A CAMPAIGN has been launched in the district highlighting links between alcohol and breast cancer.

Bradford Council has teamed-up with the Yorkshire and the Humber Alcohol Alliance for the month-long initiative.

People are being encouraged to visit a special website, at reducemyrisk.tv, for information and advice.

Estimates indicate that drinking two units of alcohol a day causes one extra woman out of every 50 to develop breast cancer.

And rates of alcohol-related breast cancer in Yorkshire and the Humber are above the national average.

Sarah Muckle, director of public health at Bradford Council, said: “Breast cancer is the most common type of cancer in the UK.

“There are some risk factors you can’t change, like ageing and family history, but you can reduce the risks by changing and limiting alcohol intake.

“The evidence is clear that the risk of developing breast cancer increases the more regularly we drink – alcohol content and the frequency of drinking are contributing factors.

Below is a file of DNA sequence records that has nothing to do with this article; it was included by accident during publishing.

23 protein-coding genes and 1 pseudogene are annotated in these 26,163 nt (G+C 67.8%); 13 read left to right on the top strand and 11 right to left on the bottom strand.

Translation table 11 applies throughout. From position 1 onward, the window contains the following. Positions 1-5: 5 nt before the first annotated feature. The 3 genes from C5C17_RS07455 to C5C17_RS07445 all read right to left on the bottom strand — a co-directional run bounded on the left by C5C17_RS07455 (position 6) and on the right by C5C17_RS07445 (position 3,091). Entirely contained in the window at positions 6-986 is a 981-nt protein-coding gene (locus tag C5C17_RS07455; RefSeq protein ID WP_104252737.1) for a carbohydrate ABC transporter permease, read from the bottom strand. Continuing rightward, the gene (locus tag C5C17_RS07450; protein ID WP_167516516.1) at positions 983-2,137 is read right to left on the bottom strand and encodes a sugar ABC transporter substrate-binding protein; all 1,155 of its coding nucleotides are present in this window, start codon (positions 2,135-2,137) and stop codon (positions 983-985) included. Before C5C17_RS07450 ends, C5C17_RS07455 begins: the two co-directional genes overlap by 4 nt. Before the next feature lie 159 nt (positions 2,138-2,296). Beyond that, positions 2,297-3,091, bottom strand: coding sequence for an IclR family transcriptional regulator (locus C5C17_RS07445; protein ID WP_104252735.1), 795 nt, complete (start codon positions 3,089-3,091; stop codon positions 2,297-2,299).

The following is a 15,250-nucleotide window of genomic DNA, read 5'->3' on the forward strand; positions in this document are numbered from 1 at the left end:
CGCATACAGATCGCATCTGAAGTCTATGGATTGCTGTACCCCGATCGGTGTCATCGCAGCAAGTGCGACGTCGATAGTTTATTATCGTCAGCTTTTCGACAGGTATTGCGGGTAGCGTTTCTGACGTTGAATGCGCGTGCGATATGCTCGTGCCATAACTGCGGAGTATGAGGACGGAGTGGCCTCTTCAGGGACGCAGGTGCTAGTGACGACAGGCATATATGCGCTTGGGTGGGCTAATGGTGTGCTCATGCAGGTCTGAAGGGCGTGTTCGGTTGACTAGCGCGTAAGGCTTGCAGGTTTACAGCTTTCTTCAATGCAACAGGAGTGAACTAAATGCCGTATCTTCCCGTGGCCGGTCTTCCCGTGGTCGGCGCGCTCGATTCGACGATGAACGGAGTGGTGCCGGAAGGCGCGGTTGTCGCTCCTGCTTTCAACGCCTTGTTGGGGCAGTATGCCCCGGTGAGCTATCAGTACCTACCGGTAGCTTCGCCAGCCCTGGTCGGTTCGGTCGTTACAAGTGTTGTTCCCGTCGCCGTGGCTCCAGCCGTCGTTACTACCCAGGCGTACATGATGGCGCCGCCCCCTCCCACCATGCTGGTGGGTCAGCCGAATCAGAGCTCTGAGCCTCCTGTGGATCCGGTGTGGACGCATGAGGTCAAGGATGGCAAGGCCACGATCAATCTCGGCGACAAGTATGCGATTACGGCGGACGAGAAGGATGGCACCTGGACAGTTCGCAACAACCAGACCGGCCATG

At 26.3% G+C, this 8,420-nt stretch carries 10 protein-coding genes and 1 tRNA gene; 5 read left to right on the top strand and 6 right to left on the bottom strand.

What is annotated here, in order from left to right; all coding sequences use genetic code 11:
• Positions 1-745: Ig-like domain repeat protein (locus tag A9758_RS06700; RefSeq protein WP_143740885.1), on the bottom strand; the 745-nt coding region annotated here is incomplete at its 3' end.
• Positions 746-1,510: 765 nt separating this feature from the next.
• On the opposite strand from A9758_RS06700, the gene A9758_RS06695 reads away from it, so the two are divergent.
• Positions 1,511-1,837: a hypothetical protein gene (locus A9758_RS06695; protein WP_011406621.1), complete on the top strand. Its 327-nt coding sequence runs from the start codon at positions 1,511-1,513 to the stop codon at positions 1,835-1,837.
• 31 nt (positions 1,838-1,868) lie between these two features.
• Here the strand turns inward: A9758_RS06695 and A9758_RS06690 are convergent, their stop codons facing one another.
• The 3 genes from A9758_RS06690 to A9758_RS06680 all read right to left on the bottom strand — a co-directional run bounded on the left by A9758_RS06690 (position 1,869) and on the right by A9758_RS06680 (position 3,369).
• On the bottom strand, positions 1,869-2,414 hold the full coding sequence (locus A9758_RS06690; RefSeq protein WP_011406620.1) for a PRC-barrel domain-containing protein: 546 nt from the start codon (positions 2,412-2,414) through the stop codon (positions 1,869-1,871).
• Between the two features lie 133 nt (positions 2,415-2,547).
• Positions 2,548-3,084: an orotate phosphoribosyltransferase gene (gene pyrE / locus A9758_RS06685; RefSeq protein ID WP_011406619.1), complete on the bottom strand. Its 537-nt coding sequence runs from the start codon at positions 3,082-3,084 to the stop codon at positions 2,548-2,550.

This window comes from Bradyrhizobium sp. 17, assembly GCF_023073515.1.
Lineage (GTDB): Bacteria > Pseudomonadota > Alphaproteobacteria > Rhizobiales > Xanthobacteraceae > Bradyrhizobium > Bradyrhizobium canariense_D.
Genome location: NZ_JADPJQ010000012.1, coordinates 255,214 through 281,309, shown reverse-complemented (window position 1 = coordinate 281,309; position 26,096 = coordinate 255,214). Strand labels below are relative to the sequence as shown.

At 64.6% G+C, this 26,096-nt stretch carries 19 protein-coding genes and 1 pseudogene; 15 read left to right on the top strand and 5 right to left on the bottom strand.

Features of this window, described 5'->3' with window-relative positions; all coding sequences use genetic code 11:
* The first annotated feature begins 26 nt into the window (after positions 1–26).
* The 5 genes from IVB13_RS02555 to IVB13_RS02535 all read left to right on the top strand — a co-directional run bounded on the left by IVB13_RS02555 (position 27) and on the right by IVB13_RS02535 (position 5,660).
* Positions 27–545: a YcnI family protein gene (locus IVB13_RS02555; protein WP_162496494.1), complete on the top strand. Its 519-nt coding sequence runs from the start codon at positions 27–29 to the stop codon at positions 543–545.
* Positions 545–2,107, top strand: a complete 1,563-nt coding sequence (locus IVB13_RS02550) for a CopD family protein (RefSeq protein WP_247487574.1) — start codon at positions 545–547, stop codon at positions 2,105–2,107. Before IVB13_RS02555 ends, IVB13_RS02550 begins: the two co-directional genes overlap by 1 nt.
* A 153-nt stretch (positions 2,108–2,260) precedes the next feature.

“It’s easy to underestimate the number of units in alcoholic drinks – a large glass of wine can easily contain at least three.

“A really good way to reduce drinking too often and too much is to try to have some drink-free days each week.

“This gives your body a chance to recover and stops drinking becoming part of the daily routine. It can also help you save money and lose weight.”

Dr Andy Withers, clinical chairman of the NHS Bradford Districts Clinical Commissioning Group, says alcohol is in the same cancer-causing category as tobacco and asbestos.

“It increases the risk of at least seven different types of cancer – including bowel, mouth, liver and breast cancer,” he added.

“There are a number of ways this happens. Alcohol can increase the levels of certain hormones in the body, including oestrogen. And high levels of oestrogen can fuel the development of breast cancer.

“Although age and family history are the biggest risk factors, drinking over the recommended levels will significantly raise the risks.

“Thankfully breast cancer survival is improving – it has doubled in the last 40 years in the UK – but we simply can’t ignore the rising rates of diagnosis, including more women under 50.

“The Spot of Lunch campaign aims to further increase awareness of the issue and help people keep their risks low by encouraging them to drink within the recommended guidelines of 14 units of alcohol per week for both men and women.”